“Fetch The Bolt Cutters”: Album Review

Fiona Apple’s fifth album gives a more intimate look into the artist’s mind, with songs more focused on personal life experiences and revelations


In “Fetch The Bolt Cutters,” released in the middle of the coronavirus pandemic, and eight years after her last album, Fiona Apple shows the universality of pain, grief, acceptance, and closure. Written while the artist was in isolation herself before the recent events, Apple welcomes loneliness with open arms in search of healing. 

In the new record, Apple still follows her usual themes of the hardships of love and life, but this time takes an anecdotal approach, reflecting back on her own trials and tribulations and how they have shaped, and will continue to shape her. The sound of this album is raw, seldom touched by heavy editing, and in its purest form having been recorded inside her Venice home, which also happened to be used as an instrument. Throughout the recording process, Apple used the walls and floors to create the rhythm and beats heard in the album.  

The album began receiving high praise almost instantly after its release. The album has received the first perfect score in a decade from Pitchfork.com, Metascore of 100 from Metacritic.com, and four and a half stars from Rolling Stone, all praising Apple for taking such major strides in her creative process. There were some fair criticisms to the album as well, stating that Apple’s sound has not changed as much since her last record. Some referenced the simplicity of the lyrics which listeners argued was what made the songs easier to understand within a wider audience. 

Listeners throughout all platforms also argued that the lyrics are geared more towards the experience of being a woman, which can be seen in songs like “Ladies,” which is like an open letter to an ex-boyfriend’s current girlfriend. “There’s a dress in the closet/Don’t get rid of it/ You look good in it/I didn’t fit in it/It was never mine/It belonged to the ex-wife of another ex of mine.”

 She explained in an interview with Vulture.com, “This album is a lot of not letting men pit us against each other or keep us separate from each other so they can control the message,” recalling the experience of hearing her grandmother speak of her grandfather’s infidelity and his mistress. She would notice how her grandmother would not place any accountability on her grandfather, only viewing the woman who became and stayed his wife as his mistress.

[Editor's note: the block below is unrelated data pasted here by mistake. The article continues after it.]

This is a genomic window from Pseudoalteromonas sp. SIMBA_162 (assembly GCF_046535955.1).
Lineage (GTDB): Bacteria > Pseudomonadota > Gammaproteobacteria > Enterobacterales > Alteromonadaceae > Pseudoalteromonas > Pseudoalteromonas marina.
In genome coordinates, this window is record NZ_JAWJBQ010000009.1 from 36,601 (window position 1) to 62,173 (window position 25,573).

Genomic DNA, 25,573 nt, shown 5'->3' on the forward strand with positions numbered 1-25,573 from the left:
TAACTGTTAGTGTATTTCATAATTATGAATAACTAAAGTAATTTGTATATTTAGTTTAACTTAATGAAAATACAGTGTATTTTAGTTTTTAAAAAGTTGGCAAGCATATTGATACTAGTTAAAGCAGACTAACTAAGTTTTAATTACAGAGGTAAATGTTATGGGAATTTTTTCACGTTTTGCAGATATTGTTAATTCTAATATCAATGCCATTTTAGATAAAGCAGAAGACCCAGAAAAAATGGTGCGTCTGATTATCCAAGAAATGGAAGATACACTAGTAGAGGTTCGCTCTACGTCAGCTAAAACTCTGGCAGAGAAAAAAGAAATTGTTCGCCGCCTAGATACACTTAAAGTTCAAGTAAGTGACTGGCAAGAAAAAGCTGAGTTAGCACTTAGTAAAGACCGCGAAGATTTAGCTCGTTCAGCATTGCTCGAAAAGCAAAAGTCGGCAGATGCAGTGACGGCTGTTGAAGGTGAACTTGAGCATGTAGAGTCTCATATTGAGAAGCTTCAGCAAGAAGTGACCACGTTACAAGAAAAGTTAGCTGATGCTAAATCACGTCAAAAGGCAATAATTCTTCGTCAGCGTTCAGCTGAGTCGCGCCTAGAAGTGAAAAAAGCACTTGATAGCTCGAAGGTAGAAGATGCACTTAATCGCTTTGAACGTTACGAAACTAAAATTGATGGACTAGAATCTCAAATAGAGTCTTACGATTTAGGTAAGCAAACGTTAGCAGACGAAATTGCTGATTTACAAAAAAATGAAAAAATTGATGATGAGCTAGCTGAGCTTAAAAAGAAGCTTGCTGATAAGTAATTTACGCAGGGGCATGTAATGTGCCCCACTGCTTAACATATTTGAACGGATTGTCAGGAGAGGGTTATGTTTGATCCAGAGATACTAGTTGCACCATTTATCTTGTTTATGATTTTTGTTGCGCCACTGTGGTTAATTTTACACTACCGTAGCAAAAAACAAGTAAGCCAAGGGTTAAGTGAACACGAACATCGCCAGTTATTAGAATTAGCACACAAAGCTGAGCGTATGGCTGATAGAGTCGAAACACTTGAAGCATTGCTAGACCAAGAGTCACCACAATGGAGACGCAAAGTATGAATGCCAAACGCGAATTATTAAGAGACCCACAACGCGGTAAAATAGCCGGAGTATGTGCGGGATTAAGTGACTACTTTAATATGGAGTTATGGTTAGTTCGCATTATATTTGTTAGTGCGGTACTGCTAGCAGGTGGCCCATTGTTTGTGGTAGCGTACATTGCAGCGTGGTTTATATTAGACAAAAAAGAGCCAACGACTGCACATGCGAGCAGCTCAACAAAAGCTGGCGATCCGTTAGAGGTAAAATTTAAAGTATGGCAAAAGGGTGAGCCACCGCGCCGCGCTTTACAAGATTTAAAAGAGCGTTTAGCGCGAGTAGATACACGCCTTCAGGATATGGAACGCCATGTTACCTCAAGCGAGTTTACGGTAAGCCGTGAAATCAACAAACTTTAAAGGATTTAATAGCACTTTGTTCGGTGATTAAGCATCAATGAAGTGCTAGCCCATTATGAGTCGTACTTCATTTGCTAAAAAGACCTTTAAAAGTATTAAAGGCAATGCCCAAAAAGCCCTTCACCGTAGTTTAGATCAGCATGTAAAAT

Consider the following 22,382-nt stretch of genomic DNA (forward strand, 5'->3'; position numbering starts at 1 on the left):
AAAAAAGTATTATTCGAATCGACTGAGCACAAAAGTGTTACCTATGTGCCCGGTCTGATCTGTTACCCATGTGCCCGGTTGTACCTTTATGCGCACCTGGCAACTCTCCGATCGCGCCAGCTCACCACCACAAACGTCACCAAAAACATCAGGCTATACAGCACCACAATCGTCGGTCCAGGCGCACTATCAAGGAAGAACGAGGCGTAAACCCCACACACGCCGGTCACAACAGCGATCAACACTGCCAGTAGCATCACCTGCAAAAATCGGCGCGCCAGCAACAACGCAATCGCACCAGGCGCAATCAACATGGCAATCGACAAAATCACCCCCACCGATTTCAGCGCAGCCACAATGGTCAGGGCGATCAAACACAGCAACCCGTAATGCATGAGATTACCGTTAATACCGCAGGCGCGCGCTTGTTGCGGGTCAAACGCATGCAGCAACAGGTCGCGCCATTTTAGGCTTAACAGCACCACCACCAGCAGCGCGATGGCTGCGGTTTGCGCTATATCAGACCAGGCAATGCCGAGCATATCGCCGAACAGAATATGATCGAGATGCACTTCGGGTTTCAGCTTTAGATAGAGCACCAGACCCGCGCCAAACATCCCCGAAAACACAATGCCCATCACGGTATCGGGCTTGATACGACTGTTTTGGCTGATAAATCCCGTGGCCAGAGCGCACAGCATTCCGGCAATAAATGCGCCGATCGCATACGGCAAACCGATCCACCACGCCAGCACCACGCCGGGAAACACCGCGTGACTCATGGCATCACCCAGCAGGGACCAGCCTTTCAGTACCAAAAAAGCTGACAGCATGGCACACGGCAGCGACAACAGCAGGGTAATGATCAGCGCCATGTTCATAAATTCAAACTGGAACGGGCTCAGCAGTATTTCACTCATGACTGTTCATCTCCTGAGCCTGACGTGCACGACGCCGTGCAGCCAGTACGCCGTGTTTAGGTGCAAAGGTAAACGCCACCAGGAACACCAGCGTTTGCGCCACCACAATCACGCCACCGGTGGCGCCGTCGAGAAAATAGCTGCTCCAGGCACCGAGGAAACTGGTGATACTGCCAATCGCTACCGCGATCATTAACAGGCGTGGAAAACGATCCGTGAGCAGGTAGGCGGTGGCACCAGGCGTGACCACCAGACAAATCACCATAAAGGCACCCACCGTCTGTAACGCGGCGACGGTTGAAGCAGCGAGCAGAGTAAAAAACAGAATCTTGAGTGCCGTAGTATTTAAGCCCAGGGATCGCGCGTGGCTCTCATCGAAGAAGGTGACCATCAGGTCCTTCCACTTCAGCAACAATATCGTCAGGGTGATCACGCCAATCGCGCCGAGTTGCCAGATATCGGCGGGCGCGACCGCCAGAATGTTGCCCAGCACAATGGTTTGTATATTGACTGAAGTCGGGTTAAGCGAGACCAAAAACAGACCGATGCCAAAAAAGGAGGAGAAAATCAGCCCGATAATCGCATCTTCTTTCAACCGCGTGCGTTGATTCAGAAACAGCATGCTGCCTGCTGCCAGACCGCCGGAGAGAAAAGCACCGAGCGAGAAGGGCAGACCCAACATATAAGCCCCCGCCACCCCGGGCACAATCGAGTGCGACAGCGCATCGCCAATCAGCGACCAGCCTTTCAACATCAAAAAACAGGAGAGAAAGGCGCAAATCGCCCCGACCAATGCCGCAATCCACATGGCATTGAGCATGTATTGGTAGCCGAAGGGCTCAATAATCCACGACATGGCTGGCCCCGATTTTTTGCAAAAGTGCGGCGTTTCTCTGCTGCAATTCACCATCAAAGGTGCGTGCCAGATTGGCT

The album takes a couple of comical turns, still heavy with meaning, with songs like the aforementioned “Ladies,” and “Under the Table,” where Apple recalls a dinner in which she created tension by calling a guest out on their offensive behavior and refusing to be quiet despite her partner’s pleas. 

A common theme heard in this album is the chants and the slapdash use of drums, especially in “Relay,” where she describes things that create and continuously spread evil, continuously chanting, “Evil is a relay sport/Where the one who’s burned/Turns to pass the torch.” Those lines originally found their way to Apple when she was only 15. Years later, during the Brett Kavanaugh hearings, those lyrics found a perfect home. She also talks about people who constantly put on a show for people, rather than being authentic in a very aggressive and vulgar tone, really showing her anger and lack of patience with people not being held responsible for their actions. 

From start to finish, the lack of commercial editing and heavy edits demonstrate the authentic and powerful sound of Fiona Apple. Her lyrics, beautifully vague, yet oddly specific, speak to experiences that anyone can relate with to some degree. Written and sung in insolation, this record will be played as many practice social distancing during this uncertain time, bringing them closer to the artist herself.


Alin Pasokhian can be reached at [email protected].